- Most Major Islamic Indices Closely Track Conventional Benchmarks in 2015
- Emerging Markets Plunge Over China Growth Concerns, Weak Commodity Prices and Prospects for Fed Tightening
- MENA Equities Drop Sharply as Oil Falls
Most Shariah-compliant benchmark have performed similarly to their conventional counterparts in 2015 as Financials have generated returns roughly in-line with the broader equity market.
Through August 28, the S&P Global BMI Shariah and Dow Jones Islamic Market World Indices declined 3.2% and 3.6%, respectively, modestly outperforming their conventional counterparts. Over the same period, the S&P 500 Shariah lost 3.6%, slightly underperforming the 3.4% decline of the conventional S&P 500. Islamic indices covering Asia Pacific, Europe and Emerging Market equities each modestly outperformed their conventional counterparts, while the S&P Pan Arab Composite Shariah slightly underperformed.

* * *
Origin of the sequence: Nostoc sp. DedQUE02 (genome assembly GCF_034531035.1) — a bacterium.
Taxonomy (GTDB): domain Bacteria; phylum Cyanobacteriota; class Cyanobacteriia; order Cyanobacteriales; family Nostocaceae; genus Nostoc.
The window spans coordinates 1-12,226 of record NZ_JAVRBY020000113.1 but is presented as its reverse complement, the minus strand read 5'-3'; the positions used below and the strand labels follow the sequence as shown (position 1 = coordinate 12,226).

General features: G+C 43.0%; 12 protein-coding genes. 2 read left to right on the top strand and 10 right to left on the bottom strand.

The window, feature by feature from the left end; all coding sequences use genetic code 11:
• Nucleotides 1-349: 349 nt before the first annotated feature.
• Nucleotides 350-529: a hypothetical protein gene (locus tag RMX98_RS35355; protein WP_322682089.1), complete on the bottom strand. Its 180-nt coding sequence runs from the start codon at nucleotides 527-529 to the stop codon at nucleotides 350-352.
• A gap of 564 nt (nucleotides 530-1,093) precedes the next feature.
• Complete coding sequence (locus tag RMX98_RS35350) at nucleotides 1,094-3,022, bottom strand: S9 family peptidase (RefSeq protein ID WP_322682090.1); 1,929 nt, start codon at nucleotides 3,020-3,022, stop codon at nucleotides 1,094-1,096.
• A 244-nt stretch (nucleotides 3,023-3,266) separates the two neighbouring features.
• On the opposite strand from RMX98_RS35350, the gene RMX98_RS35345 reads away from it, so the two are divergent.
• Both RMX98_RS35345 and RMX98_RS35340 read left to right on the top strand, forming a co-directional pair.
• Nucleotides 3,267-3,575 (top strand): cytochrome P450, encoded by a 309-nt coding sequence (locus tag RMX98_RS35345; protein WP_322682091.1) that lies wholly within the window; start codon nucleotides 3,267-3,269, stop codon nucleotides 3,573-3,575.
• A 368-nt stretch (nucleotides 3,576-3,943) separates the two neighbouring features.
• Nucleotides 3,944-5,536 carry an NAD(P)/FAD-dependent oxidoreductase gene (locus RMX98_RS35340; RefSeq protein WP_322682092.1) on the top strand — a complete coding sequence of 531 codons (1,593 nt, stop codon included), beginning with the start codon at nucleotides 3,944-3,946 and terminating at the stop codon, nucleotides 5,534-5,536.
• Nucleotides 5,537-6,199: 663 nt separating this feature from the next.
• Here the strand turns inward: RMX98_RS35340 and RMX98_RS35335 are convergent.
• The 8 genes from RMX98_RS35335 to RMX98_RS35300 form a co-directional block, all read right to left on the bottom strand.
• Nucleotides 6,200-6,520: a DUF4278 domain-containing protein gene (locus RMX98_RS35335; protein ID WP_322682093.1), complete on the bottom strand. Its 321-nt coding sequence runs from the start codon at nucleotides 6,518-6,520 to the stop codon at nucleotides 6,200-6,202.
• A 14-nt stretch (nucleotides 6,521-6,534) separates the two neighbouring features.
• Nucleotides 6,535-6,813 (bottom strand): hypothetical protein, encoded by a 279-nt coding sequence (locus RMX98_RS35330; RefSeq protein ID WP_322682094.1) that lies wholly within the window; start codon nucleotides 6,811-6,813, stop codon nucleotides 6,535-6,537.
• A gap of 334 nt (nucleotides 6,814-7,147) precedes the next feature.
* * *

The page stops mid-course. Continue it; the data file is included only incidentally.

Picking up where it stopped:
After a strong start to the year, emerging markets have led global equity markets into negative territory in 2015. Concerns about the sustainability of China’s economic growth, plunging commodity prices and expectations for higher U.S. interest rates have combined to trigger major equity market and currency declines, particularly among emerging market commodity exporters and countries with larger fiscal and current account deficits.
Volatility returned to U.S. markets as concerns over high valuations, the Fed possibly raising interest rates and the slowdown in China drove markets into the red for the year. The steep decline in commodity prices has also led to equity market weakness in resource driven developed market countries such as Australia and Canada. Despite relative strength in Japan, the DJIM Asia Pacific Index declined 3.5% year-to-date, driven by double-digit declines in Australian equities. Europe has been the best performing region, as DJIM Europe declined by just 0.9%.
Largely driven by falling oil prices, MENA equities, likewise, experienced a sharp reversal after a strong start to 2015, After peaking up 11.5% on May 19, the S&P Pan Arab Composite Shariah lost nearly 20% through August 28, leaving the index down 10.6% year-to-date.